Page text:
Predictors of Endotoxin Levels in U.S. Housing

Environmental Health Sciences Research Center, College of Public Health, University of Iowa, Iowa City, Iowa 52242-5000, USA.
Environmental Health Perspectives (Impact Factor: 7.98). 06/2009; 117(5):763-71. DOI: 10.1289/ehp.11759
Source: PubMed


The relationship of domestic endotoxin exposure to allergy and asthma has been widely investigated. However, few studies have evaluated predictors of household endotoxin, and none have done so for multiple locations within homes and on a national scale.
We assayed 2,552 house dust samples in a nationwide study to understand the predictors of household endotoxin in bedroom floors, family room floors, beds, kitchen floors, and family room sofas.
Reservoir house dust from five locations within homes was assayed for endotoxin and demographic and housing information was assessed through questionnaire and onsite evaluation of 2,456 residents of 831 homes selected to represent national demographics. We performed repeated-measures analysis of variance (rANOVA) for 37 candidate variables to identify independent predictors of endotoxin. Meteorologic data were obtained for each primary sampling unit and tested as predictors of indoor endotoxin to determine if wetter or warmer microclimates were associated with higher endotoxin levels.
Weighted geometric mean endotoxin concentration ranged from 18.7 to 80.5 endotoxin units (EU)/mg for the five sampling locations, and endotoxin load ranged from 4,160 to 19,500 EU/m(2). Bivariate analyses and rANOVA demonstrated that major predictors of endotoxin concentration were sampling location in the home, census division, educational attainment, presence of children, current dog ownership, resident-described problems with cockroaches, food debris, cockroach stains, and evidence of smoking observed by field staff. Low household income entered the model if educational attainment was removed.
Increased endotoxin in household reservoir dust is principally associated with poverty, people, pets, household cleanliness, and geography.

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    • "Samples were analyzed for endotoxin, a cell wall component of gram-negative bacteria and a potent inflammatory agent and asthma trigger (Thorne et al. 2009). Samples were also analyzed for (1→3)-β-D-glucans, non-allergenic structural wall components of most fungi and certain bacteria that may play a role in the development of respiratory symptoms (Douwes 2005). "
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    ABSTRACT: Exposures to particulate matter (PM) re-suspended by traffic from paved roads are ubiquitous, but little is known about the variability in composition of paved road dust (PRD). This knowledge gap hinders estimates of exposure to PM components near roadways. Respirable fractions of PRD collected from multiple U.S. regions and site types were analyzed to explore chemical composition and variability. Fifty samples were collected from streets, traffic arterials, street canyons, freeways, and industrial sites in six urban regions in the southwestern, Southern California, northeastern, and southeastern U.S. regions and five rural sites. Samples were sieved, aerosolized, and size-classified into fine (PM2.5) and coarse (PM10-2.5) fractions. Analyses included metals and other elements, organic and elemental carbon, inorganic ions, endotoxin and glucan. Crustal elements, organic carbon, and reactive metals comprised the PRD mass with smaller fractions of elemental carbon and inorganic ions. Proportions of many inorganic components were strongly correlated between particle sizes, but fine and coarse organic carbon poorly correlated. Composition varied both among and within regions and site types, with evidence that chemical signatures varied more systematically by region than by site type. Local sources strongly influenced some samples. Samples from large urban areas had greater contents of reactive metals, but these comprised less than 0.2 % of the mass. Near-feedlot samples had high levels of endotoxin. The results provide insight into the variability of PRD composition, differences between re-suspended PRD and regional airborne PM, and improved source signatures for estimates of exposure to different PM components near roadways.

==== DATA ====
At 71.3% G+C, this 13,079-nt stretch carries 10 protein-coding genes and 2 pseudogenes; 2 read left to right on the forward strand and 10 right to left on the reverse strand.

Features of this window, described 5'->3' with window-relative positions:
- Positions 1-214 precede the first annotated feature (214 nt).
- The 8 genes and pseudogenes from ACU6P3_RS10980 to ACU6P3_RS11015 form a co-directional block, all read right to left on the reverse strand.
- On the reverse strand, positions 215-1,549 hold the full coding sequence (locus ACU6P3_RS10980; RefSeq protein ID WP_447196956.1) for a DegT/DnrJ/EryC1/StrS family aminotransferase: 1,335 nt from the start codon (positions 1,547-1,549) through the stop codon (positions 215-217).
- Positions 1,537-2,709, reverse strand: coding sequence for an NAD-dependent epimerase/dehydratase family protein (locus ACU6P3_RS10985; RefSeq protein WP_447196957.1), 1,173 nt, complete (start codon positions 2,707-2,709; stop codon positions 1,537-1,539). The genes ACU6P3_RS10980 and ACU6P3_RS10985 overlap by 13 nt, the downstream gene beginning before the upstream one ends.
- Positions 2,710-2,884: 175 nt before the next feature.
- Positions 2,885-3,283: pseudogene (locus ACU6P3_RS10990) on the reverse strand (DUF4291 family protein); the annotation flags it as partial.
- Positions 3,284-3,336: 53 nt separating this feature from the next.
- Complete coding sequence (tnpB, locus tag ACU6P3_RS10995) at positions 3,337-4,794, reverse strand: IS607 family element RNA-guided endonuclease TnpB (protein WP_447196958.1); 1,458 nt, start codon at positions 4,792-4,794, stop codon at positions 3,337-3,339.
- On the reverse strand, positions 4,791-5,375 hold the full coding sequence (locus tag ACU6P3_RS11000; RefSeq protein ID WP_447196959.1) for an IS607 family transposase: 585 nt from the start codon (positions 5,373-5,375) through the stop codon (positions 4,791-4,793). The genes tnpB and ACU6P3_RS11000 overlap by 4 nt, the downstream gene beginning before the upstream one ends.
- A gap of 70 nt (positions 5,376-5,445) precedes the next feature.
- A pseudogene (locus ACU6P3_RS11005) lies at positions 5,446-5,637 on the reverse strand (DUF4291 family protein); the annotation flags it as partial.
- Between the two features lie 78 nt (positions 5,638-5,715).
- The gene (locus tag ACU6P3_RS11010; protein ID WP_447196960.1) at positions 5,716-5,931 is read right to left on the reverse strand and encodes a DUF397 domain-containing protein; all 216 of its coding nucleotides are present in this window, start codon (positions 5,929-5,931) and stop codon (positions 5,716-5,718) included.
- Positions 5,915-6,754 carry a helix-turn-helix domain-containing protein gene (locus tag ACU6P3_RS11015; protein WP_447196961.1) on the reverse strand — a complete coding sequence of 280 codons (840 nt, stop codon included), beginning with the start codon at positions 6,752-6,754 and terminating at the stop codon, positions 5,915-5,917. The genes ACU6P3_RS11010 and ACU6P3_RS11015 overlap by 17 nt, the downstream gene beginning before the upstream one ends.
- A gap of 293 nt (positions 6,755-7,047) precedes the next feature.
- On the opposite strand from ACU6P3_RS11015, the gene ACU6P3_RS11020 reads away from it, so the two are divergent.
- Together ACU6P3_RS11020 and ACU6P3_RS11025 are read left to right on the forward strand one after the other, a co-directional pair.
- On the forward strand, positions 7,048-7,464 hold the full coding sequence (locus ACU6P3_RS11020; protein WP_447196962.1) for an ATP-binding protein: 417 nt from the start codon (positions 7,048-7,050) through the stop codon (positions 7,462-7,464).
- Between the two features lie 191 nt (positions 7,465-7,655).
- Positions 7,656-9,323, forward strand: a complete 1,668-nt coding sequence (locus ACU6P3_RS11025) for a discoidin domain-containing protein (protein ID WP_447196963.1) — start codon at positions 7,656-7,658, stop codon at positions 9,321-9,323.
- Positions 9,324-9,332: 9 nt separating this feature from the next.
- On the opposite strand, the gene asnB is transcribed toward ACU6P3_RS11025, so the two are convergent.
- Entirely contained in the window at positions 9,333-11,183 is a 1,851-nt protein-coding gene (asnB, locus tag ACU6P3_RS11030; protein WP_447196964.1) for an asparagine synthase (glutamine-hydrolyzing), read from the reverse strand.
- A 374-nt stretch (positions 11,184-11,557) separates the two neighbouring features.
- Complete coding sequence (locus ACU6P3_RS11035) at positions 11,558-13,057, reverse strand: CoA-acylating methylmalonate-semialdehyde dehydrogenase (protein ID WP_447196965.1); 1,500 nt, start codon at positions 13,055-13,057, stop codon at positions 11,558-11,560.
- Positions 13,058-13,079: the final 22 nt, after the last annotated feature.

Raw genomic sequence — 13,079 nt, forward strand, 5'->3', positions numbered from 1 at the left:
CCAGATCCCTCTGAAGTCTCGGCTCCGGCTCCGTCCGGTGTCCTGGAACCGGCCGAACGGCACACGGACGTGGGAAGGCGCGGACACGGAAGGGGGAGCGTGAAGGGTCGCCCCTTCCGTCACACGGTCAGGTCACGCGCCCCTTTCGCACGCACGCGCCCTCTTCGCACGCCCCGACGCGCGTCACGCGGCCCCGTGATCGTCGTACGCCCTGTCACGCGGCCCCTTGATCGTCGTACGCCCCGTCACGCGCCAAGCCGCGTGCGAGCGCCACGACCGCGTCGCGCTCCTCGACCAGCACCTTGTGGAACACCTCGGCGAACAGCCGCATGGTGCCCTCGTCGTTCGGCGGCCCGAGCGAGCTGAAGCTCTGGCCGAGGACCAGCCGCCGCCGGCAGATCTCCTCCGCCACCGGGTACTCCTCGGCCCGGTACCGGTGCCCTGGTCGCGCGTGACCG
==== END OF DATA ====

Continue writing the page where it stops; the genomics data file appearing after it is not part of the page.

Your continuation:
Air Quality Atmosphere & Health 09/2013; 6(3). DOI:10.1007/s11869-013-0200-4 · 1.80 Impact Factor
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    • "Many other studies have also assessed respiratory and allergic health effects of endotoxin using only house dust samples as a surrogate of subject exposures to airborne endotoxin, often with only one measurement. However, exposure studies have shown considerable within-home, and temporal variability of house dust endotoxin [6-8]. Furthermore, the exposures of interest come from resuspended indoor dust and endotoxin infiltrated from outdoor air that both determine indoor airborne concentrations. "
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